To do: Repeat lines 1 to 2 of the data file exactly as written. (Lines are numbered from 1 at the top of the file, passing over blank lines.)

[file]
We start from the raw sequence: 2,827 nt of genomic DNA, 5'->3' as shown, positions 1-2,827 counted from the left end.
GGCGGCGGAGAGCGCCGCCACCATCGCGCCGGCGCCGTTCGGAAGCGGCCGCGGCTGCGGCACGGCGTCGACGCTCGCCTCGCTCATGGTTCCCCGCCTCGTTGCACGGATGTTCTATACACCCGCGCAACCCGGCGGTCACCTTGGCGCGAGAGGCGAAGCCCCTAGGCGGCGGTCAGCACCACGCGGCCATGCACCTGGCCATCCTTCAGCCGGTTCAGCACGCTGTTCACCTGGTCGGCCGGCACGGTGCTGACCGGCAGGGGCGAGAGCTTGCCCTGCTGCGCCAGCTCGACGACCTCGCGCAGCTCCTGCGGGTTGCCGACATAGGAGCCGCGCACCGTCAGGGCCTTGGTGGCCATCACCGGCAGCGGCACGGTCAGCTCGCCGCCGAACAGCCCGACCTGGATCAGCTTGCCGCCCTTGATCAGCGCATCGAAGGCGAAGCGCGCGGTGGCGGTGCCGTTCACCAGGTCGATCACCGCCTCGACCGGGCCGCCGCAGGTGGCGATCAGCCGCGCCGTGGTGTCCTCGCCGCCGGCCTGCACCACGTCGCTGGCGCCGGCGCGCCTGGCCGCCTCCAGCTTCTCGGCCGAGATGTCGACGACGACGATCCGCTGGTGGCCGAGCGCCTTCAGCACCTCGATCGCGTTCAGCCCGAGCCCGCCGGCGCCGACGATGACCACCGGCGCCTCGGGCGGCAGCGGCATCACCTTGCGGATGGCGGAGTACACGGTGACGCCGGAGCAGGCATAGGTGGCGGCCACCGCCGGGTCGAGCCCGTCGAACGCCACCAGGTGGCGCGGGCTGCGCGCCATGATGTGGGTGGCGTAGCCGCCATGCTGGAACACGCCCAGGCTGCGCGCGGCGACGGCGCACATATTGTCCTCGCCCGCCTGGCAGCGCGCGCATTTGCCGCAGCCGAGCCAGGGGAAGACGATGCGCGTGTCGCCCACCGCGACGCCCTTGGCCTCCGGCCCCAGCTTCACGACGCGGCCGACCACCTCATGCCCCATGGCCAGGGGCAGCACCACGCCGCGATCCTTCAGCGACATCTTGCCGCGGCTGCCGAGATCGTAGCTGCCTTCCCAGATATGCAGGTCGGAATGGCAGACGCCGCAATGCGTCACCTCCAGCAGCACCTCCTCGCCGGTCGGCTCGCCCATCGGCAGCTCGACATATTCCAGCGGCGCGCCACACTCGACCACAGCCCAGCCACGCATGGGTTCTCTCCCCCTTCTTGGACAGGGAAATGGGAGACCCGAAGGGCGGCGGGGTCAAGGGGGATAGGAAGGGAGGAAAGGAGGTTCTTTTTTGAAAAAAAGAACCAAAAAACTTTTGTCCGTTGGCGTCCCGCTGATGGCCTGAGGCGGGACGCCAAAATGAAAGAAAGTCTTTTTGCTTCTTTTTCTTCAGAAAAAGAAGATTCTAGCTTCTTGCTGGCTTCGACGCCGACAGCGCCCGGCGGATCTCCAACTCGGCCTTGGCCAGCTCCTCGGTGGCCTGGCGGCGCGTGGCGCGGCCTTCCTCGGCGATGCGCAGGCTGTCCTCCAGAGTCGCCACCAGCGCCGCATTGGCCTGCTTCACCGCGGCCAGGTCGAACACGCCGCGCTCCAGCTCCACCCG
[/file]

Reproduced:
We start from the raw sequence: 2,827 nt of genomic DNA, 5'->3' as shown, positions 1-2,827 counted from the left end.
GGCGGCGGAGAGCGCCGCCACCATCGCGCCGGCGCCGTTCGGAAGCGGCCGCGGCTGCGGCACGGCGTCGACGCTCGCCTCGCTCATGGTTCCCCGCCTCGTTGCACGGATGTTCTATACACCCGCGCAACCCGGCGGTCACCTTGGCGCGAGAGGCGAAGCCCCTAGGCGGCGGTCAGCACCACGCGGCCATGCACCTGGCCATCCTTCAGCCGGTTCAGCACGCTGTTCACCTGGTCGGCCGGCACGGTGCTGACCGGCAGGGGCGAGAGCTTGCCCTGCTGCGCCAGCTCGACGACCTCGCGCAGCTCCTGCGGGTTGCCGACATAGGAGCCGCGCACCGTCAGGGCCTTGGTGGCCATCACCGGCAGCGGCACGGTCAGCTCGCCGCCGAACAGCCCGACCTGGATCAGCTTGCCGCCCTTGATCAGCGCATCGAAGGCGAAGCGCGCGGTGGCGGTGCCGTTCACCAGGTCGATCACCGCCTCGACCGGGCCGCCGCAGGTGGCGATCAGCCGCGCCGTGGTGTCCTCGCCGCCGGCCTGCACCACGTCGCTGGCGCCGGCGCGCCTGGCCGCCTCCAGCTTCTCGGCCGAGATGTCGACGACGACGATCCGCTGGTGGCCGAGCGCCTTCAGCACCTCGATCGCGTTCAGCCCGAGCCCGCCGGCGCCGACGATGACCACCGGCGCCTCGGGCGGCAGCGGCATCACCTTGCGGATGGCGGAGTACACGGTGACGCCGGAGCAGGCATAGGTGGCGGCCACCGCCGGGTCGAGCCCGTCGAACGCCACCAGGTGGCGCGGGCTGCGCGCCATGATGTGGGTGGCGTAGCCGCCATGCTGGAACACGCCCAGGCTGCGCGCGGCGACGGCGCACATATTGTCCTCGCCCGCCTGGCAGCGCGCGCATTTGCCGCAGCCGAGCCAGGGGAAGACGATGCGCGTGTCGCCCACCGCGACGCCCTTGGCCTCCGGCCCCAGCTTCACGACGCGGCCGACCACCTCATGCCCCATGGCCAGGGGCAGCACCACGCCGCGATCCTTCAGCGACATCTTGCCGCGGCTGCCGAGATCGTAGCTGCCTTCCCAGATATGCAGGTCGGAATGGCAGACGCCGCAATGCGTCACCTCCAGCAGCACCTCCTCGCCGGTCGGCTCGCCCATCGGCAGCTCGACATATTCCAGCGGCGCGCCACACTCGACCACAGCCCAGCCACGCATGGGTTCTCTCCCCCTTCTTGGACAGGGAAATGGGAGACCCGAAGGGCGGCGGGGTCAAGGGGGATAGGAAGGGAGGAAAGGAGGTTCTTTTTTGAAAAAAAGAACCAAAAAACTTTTGTCCGTTGGCGTCCCGCTGATGGCCTGAGGCGGGACGCCAAAATGAAAGAAAGTCTTTTTGCTTCTTTTTCTTCAGAAAAAGAAGATTCTAGCTTCTTGCTGGCTTCGACGCCGACAGCGCCCGGCGGATCTCCAACTCGGCCTTGGCCAGCTCCTCGGTGGCCTGGCGGCGCGTGGCGCGGCCTTCCTCGGCGATGCGCAGGCTGTCCTCCAGAGTCGCCACCAGCGCCGCATTGGCCTGCTTCACCGCGGCCAGGTCGAACACGCCGCGCTCCAGCTCCACCCG